NASA’s Exoplanet Exploration
NASA’s Webb Observatory Requires More Time for Testing and Evaluation; New Launch Window Under Review
NASA Release by Jen Rae Wang / Steve Cole
Written by Elizabeth Landau
Jet Propulsion Laboratory, Pasadena, Calif.
October 21, 2016
This artist’s concept depicts ”heartbeat stars,” which have been detected by NASA’s Kepler Space Telescope and others. Image credit: NASA/JPL-Caltech
Matters of the heart can be puzzling and mysterious – so too with unusual astronomical objects called heartbeat stars.
Heartbeat stars, discovered in large numbers by NASA’s Kepler space telescope, are binary stars (systems of two stars orbiting each other) that got their name because if you were to map out their brightness over time, the result would look like an electrocardiogram, a graph of the electrical activity of the heart. Scientists are interested in them because they are binary systems in elongated elliptical orbits. This makes them natural laboratories for studying the gravitational effects of stars on each other.
In a heartbeat star system, the distance between the two stars varies drastically as they orbit each other. Heartbeat stars can get as close as a few stellar radii to each other, and as far as 10 times that distance during the course of one orbit.
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Astronomers have discovered what appears to be a tiny star with a giant, cloudy storm, using data from NASA’s Spitzer and Kepler space telescopes. The dark storm is akin to Jupiter’s Great Red Spot: a persistent, raging storm larger than Earth.
“The star is the size of Jupiter, and its storm is the size of Jupiter’s Great Red Spot,” said John Gizis of the University of Delaware, Newark. “We know this newfound storm has lasted at least two years, and probably longer.” Gizis is the lead author of a new study appearing in The Astrophysical Journal.
While planets have been known to have cloudy storms, this is the best evidence yet for a star that has one. The star, referred to as W1906+40, belongs to a thermally cool class of objects called L-dwarfs. Some L-dwarfs are considered stars because they fuse atoms and generate light, as our sun does, while others, called brown dwarfs, are known as “failed stars” for their lack of atomic fusion.
The L-dwarf in the study, W1906+40, is thought to be a star based on estimates of its age (the older the L-dwarf, the more likely it is a star). Its temperature is about 3,500 degrees Fahrenheit (2,200 Kelvin). That may sound scorching hot, but as far as stars go, it is relatively cool. Cool enough, in fact, for clouds to form in its atmosphere.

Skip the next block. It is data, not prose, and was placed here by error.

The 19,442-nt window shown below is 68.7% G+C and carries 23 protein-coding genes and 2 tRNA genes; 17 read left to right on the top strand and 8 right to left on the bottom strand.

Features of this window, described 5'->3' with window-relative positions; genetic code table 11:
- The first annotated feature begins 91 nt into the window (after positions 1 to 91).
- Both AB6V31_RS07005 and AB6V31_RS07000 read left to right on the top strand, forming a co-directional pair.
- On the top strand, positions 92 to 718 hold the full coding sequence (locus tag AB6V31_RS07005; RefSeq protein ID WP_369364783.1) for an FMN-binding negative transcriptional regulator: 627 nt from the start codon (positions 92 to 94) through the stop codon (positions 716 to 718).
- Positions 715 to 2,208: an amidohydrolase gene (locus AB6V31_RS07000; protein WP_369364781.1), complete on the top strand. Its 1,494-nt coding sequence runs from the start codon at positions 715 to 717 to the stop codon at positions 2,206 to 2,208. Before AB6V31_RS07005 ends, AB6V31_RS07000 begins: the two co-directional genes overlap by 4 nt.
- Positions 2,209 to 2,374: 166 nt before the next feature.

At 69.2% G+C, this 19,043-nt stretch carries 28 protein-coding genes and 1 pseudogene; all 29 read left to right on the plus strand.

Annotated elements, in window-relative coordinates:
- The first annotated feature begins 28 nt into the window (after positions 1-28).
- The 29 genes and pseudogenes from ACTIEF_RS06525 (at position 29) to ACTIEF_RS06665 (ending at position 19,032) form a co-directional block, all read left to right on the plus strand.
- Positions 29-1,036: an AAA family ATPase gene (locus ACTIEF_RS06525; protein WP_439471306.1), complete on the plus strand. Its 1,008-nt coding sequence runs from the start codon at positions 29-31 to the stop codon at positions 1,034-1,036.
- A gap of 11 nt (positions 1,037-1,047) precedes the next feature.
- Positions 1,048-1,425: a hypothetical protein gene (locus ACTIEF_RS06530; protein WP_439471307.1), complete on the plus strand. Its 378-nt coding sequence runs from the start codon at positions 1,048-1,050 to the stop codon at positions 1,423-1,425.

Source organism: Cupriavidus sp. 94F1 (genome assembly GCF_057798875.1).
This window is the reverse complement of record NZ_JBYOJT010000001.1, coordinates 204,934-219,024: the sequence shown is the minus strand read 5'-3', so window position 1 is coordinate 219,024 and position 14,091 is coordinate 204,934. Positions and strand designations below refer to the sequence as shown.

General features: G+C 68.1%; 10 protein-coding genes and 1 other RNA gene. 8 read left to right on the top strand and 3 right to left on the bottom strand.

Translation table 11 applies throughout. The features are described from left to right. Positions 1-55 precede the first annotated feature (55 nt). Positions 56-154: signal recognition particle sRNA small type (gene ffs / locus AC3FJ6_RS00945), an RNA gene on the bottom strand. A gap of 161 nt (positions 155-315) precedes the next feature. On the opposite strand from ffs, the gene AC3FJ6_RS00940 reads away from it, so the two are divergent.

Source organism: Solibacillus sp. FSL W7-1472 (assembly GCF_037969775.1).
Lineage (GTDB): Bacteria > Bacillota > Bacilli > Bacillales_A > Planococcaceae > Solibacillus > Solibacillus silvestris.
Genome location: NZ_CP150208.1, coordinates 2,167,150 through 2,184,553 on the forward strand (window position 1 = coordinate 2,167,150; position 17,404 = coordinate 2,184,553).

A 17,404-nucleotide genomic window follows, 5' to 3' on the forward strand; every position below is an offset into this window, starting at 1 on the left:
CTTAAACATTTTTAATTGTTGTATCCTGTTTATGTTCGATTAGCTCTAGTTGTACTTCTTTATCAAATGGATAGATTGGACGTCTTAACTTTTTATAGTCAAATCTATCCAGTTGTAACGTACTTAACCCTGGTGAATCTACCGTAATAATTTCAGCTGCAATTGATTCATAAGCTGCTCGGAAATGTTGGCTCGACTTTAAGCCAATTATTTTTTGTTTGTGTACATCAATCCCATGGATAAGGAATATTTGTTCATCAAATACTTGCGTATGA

“The L-dwarf’s clouds are made of tiny minerals,” said Gizis.
Spitzer has observed other cloudy brown dwarfs before, finding evidence for short-lived storms lasting hours and perhaps days.
In the new study, the astronomers were able to study changes in the atmosphere of W1906+40 for two years. The L-dwarf had initially been discovered by NASA’s Wide-field Infrared Survey Explorer in 2011. Later, Gizis and his team realized that this object happened to be located in the same area of the sky where NASA’s Kepler mission had been staring at stars for years to hunt for planets.
Kepler identifies planets by looking for dips in starlight as planets pass in front of their stars. In this case, astronomers knew observed dips in starlight weren’t coming from planets, but they thought they might be looking at a star spot — which, like our sun’s “sunspots,” are a result of concentrated magnetic fields. Star spots would also cause dips in starlight as they rotate around the star.
Follow-up observations with Spitzer, which detects infrared light, revealed that the dark patch was not a magnetic star spot but a colossal, cloudy storm with a diameter that could hold three Earths. The storm rotates around the star about every 9 hours. Spitzer’s infrared measurements at two infrared wavelengths probed different layers of the atmosphere and, together with the Kepler visible-light data, helped reveal the presence of the storm.
While this storm looks different when viewed at various wavelengths, astronomers say that if we could somehow travel there in a starship, it would look like a dark mark near the polar top of the star.
The researchers plan to look for other stormy stars and brown dwarfs using Spitzer and Kepler in the future.
“We don’t know if this kind of star storm is unique or common, and we don’t why it persists for so long,” said Gizis.